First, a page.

Importance of Priority Sector Lending (PSL) after Covid-19

Importance of Priority Sector Lending (PSL) after Covid-19

This editorial is based on the article “The priority sector lending India needs” published in ‘The Hindustan Times’ dated 30/05/2021. This calls for a restructuring of the credit structure for the social sector. Lets’ discuss the importance of Priority Sector Lending (PSL) after Covid-19.

Reference- Importance of Priority Sector Lending (PSL) after Covid-19

Covid-19 has forced us to re-examine many old policies related to different sectors. Also, has sharply highlighted the importance of health and education infrastructure. One of these sectors is Priority Sector Lending (PSL) ie ‘Priority Sector Lending’.

  • The concept of PSL is related to lending to banks for certain specific sectors and activities in the economy.
  • Banks in India give about 40% of their Adjusted Net Bank Credit (ANBC) i.e. ₹ 39,50,205 as priority sector lending. At present, there is a need to strike a balance between economic development and social development.
  • Therefore, as a concept and practice, public sector debt can be ‘prioritized’ again.

In India priority sector lending: History and Background

  • Inherent Philosophy: The Constitution of India has naturally provided the goals and guidelines for inclusive growth, development through ‘Directive Principles of State Policy’.
  • Moreover, the inclination towards ‘socialist principles’ and ‘socialism’ of governance in India was quite evident in the post-independence era.
  • This explains the underlying philosophy of the need for priority sector lending.
  • Immediate reason: At that time the main primary sector of the economy i.e. agriculture required money, but this was not the intended route for commercial banks. They did not want to provide loans to this sector.
  • Origin: In July 1966, the All India Rural Credit Review Committee recommended that commercial banks should play a complementary role in the expansion of rural credit. This can be seen as the origin of PSL in India.
  • However, the definition of PSL was formalized in the year 1972 on the basis of the Reserve Bank of India (RBI) report in the National Credit Council.
  • An objective: PSL allows commercial banks to generate high social returns along with profits and it also contributes to economic growth by increasing investments in strategic sectors.
  • Regulatory Controls: Reserve Bank of India, which is the supervisory body of the banking sector in India, also known as the apex bank of the country, issues instructions/guidelines regarding PSL to banks in India from time to time.
  • Ingredients: At present, the PSL comprises eight regions. Out of which agriculture is the largest sector receiving 18% of the total adjusted net bank credit. The second important sector is the ‘Ministry of Micro, Small and Medium Enterprises’.
  • Apart from this, five sectors have been classified as PSL — housing, export credit, education, social infrastructure and renewable energy. Apart from this, there are two categories of salt ‘Vulnerable Area’ and ‘Other’.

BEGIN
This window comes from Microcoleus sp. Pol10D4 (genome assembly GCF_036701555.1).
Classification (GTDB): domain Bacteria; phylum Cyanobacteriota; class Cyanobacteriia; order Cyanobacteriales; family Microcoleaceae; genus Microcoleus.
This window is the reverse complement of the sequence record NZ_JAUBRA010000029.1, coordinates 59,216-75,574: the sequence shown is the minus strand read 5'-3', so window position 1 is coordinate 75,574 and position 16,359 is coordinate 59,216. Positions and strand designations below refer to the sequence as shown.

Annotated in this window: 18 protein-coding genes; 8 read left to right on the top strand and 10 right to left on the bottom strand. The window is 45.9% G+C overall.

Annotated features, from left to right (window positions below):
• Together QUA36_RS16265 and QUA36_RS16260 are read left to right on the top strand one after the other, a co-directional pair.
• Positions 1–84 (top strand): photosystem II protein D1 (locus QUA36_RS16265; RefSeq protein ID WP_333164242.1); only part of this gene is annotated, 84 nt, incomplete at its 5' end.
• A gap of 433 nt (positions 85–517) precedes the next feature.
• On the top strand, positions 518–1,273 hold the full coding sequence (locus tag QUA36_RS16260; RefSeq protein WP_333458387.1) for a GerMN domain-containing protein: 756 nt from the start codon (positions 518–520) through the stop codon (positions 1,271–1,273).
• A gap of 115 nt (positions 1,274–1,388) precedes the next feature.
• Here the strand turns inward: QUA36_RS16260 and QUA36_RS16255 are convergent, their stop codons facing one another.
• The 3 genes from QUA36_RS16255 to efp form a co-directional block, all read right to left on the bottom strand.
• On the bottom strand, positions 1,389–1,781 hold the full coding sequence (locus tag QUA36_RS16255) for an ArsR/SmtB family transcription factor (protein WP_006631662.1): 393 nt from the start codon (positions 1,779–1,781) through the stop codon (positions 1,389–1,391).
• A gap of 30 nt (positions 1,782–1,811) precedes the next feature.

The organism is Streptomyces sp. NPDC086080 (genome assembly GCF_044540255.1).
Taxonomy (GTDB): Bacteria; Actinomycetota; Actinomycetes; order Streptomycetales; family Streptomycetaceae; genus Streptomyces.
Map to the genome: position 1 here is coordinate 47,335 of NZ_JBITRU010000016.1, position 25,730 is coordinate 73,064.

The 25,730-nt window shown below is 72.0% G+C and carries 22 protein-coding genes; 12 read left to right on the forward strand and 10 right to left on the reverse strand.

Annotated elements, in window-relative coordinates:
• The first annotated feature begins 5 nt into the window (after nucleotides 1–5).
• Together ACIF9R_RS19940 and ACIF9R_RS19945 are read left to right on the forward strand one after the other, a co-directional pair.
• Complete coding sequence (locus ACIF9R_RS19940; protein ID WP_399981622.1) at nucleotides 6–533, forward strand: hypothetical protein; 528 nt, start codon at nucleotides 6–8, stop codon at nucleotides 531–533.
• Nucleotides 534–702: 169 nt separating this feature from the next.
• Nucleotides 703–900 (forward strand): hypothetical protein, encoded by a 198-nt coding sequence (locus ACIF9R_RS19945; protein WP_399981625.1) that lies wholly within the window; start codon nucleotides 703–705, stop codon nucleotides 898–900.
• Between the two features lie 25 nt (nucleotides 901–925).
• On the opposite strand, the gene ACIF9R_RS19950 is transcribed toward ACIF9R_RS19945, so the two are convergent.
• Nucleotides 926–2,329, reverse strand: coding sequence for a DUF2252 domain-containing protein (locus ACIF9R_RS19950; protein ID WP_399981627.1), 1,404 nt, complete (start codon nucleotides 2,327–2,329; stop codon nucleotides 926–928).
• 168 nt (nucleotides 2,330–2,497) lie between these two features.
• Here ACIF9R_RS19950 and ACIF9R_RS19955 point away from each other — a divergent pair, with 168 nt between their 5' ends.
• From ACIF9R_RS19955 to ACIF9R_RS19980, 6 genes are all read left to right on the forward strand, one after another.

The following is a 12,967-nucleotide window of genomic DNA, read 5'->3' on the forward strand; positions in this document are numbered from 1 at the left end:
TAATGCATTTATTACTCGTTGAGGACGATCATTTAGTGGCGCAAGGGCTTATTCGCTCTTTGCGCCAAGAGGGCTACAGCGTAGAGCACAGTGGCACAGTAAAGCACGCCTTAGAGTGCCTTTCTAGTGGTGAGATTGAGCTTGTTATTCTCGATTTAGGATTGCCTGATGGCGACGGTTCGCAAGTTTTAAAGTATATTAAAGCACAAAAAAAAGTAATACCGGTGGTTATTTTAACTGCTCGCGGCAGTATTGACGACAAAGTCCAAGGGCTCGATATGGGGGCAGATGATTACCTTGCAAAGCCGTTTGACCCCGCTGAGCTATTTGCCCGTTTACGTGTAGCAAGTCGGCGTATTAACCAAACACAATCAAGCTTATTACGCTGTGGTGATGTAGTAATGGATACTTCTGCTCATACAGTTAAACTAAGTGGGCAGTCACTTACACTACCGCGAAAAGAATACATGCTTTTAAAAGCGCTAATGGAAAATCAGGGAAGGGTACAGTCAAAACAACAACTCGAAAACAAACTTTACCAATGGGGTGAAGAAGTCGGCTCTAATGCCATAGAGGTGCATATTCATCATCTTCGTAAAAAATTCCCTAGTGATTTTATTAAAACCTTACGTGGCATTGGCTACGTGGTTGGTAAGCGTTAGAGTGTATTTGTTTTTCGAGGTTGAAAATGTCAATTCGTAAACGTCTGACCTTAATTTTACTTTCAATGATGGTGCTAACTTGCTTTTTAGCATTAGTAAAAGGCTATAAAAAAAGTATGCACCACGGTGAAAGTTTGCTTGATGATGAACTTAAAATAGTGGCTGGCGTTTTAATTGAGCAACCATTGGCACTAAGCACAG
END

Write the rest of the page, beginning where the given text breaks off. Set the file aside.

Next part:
Issues related to this area

  • Growing Burden of NPAs: Despite the change, till date there has been a greater focus on the agriculture and small scale industries (defined as micro, small and medium enterprises or MSMEs) sector.
  • Banks lending to sectors covered under PSL have double digit non-performing assets (NPAs) in their loan portfolios. Due to this the area has become less economically viable for them.
  • Apart from this, banks have to make separate provision for the provision capital on account of NPAs. This reduces the profitability of the banks.
  • The problem of moral hazard: Lending to this borrower segment with high NPA potential creates opportunities for corruption for the bank managers, thus creating a moral obligation on the borrowers/beneficiaries.
  • Financial burden of banks: PSL forces money from productive sectors to invest in other unproductive sectors. This puts a financial burden on the banks by making separate provision of capital in the form of loan losses and payment defaults.
  • Capping Issues: Educational infrastructure has a very low credit limit, ₹5 crore. In addition, the limit for building hospitals in health, which is a sub-category of social infrastructure, is ₹10 crore.

Way ahead

  • Grants from PSL: The conversion of some part of the PSL into grants paid directly by the government can increase the valuation of public sector banks and also increase efficiency.
  • Leveraging JAM for Social Development: Full use of JAM (Full Access to Jan Dhan Accounts, Universal Aadhar Number and Mobile Access) can solve the issues which the PSL areas cannot solve. For example, JAM can institutionalize the functioning of Direct Benefit Transfer (DBT).
  • Increasing quota of social infrastructure: COVID-19 has forced us to re-examine many things of the past. Therefore, the PSL should be restructured to give priority to the creation of social infrastructure.


The plan for providing priority sector lending (by setting targets and sub-targets) is defined by several aspects (such as the type of bank, the availability of their branches in different regions and the ability of the bank to lend to a particular sector). wish) should be arranged keeping in mind.

Can ‘Priority Sector Lending’ be included again in the ‘Priority’ list to balance between economic growth and social development?


By Team Vlog Bharat



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